DIY · Home Decor

Faux Roman Shades

My list of home projects I want to tackle is loooooong, and I have a history of starting a project yet never finishing it.  Life has a habit of getting in the way.  It’s because of this that Friday’s finished project is extra exciting for me.  I actually completed something – faux roman shades for the laundry room.  My inspiration was the Evolution of Style Blog’s post about ’em.  She followed the tutorial from Imparting Grace.  Without further ado….

Whoever built this house made it way too narrow but that’s a story for another day.  This window had a valance that I ripped down upon immediately moving in; hence the brackets in the trim.  Note: I was doing laundry during the making of this project.





The window faces trees and bushes so there wasn’t need for privacy.  I selected a window panel at the Ballard Design Outlet for $45.  A little more than I wanted to spend for this project but it was lined.  Since this side faces west, it provides decent sun coverage.  The only other cost was 3 cheap tension rods and no-sew fusing web from Target.  It took maybe 45 minutes from start to finish.  However, I may have been watching TV and doing laundry while doing it.

If you’re looking for a quick, cheap and relatively easy project this weekend I highly recommend the Faux Roman Shade.


Home Decor

Project #1 – Hardwood Floors (Part 2)

Gosh, life keeps getting in the way of moving out on this blog.  More on that later this week.  It’s time for Part 2 of our first major home renovation.  The messiest and noisiest part of the project was ripping up the porcelain tile.  Our contractors worked incredibly hard at keeping the house as clean as possible during the construction.  They did a phenomenal job cleaning up after themselves each day.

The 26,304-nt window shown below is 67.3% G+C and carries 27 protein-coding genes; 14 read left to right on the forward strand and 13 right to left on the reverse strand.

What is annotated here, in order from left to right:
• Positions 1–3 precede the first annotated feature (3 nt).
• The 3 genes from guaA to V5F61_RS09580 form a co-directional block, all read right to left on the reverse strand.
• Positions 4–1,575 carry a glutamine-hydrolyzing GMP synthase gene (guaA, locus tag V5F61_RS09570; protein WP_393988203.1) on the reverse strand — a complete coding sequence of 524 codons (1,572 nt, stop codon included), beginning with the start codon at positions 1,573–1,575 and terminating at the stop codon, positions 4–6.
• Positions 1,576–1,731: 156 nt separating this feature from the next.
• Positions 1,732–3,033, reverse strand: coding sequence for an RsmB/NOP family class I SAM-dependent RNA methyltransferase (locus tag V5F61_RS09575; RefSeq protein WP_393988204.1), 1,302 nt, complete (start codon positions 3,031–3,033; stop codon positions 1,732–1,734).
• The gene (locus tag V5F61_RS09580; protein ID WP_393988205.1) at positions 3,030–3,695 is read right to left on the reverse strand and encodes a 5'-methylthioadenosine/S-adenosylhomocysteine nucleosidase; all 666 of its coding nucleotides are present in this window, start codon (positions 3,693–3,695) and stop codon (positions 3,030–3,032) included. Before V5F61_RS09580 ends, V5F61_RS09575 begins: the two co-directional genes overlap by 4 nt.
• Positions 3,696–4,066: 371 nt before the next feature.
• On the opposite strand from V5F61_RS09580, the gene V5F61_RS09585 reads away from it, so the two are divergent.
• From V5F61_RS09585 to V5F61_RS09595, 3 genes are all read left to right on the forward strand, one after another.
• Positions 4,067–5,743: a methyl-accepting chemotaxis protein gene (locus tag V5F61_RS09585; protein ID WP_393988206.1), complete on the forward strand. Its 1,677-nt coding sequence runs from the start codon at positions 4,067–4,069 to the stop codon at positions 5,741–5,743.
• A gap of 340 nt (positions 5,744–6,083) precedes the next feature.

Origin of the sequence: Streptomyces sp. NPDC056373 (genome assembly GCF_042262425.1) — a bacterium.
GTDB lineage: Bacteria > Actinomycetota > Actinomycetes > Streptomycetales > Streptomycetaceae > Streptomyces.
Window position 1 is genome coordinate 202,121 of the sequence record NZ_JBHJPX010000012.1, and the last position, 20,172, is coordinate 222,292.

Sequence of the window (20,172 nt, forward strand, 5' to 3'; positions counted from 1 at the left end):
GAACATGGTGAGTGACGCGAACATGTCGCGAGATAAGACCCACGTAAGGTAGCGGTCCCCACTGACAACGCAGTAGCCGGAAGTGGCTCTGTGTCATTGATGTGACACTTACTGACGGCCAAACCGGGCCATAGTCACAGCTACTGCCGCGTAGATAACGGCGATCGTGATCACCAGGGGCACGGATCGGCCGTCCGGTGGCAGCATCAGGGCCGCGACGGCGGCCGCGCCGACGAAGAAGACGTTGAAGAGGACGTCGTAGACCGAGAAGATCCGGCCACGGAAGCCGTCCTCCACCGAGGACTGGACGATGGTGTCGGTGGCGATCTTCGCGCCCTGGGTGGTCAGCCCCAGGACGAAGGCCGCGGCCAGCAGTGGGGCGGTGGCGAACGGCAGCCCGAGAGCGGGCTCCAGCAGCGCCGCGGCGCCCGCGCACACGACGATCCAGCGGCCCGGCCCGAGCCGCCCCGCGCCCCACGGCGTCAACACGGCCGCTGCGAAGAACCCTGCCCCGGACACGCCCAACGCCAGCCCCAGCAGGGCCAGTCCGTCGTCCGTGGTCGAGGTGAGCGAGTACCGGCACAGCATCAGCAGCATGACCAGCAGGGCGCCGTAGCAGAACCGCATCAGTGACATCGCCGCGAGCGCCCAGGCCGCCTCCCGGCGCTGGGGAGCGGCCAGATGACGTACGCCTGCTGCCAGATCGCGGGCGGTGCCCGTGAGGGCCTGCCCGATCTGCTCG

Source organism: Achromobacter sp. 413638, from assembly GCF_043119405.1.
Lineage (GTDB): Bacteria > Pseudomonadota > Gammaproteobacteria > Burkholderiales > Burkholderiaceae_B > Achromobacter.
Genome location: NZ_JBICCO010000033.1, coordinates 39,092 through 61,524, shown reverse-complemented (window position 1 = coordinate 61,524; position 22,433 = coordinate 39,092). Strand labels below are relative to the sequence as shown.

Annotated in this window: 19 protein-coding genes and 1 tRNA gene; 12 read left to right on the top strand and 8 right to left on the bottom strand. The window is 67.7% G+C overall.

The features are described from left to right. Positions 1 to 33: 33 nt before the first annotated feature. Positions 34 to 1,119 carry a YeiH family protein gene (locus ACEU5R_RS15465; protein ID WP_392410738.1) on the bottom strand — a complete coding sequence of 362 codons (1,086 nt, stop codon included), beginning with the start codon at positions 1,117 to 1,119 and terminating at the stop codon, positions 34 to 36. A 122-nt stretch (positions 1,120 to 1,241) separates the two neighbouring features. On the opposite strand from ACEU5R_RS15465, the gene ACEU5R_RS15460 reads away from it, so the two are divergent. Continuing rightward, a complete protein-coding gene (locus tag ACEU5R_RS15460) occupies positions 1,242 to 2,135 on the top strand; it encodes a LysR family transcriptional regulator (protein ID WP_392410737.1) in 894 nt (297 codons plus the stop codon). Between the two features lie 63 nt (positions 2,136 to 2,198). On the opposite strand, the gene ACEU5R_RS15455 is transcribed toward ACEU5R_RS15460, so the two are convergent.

After weighing the options for the type of hardwood, we went with a mix of rift and quarter sawn white oak.  Rift & Quarter Sawn boards have a different look (i.e.  less knots) and more dimensional stability.  They’re created by initially cutting a log into quarters and cutting boards from alternate faces of the wedge.  Since making this type of wood is more time consuming, it certainly comes at a higher cost.

Below are images of the house mid-process.  The bottom right is the unstained wood being installed.

The contractor stained all the floors after it was installed.  Since we were trying to match existing wood banister on our stairs, it made more sense to select a color after installation.  The finished product wound up pretty close to the banisters but not quite exactly.  For now, we’ll live with it.  Here’s a peek at our family room and stairs.


We’re much happier with the warmth of wood on the main flooring.  The only downside is it’s still pretty slippery for the kids and our dog.  I foresee a stair runner in our future for safety reasons.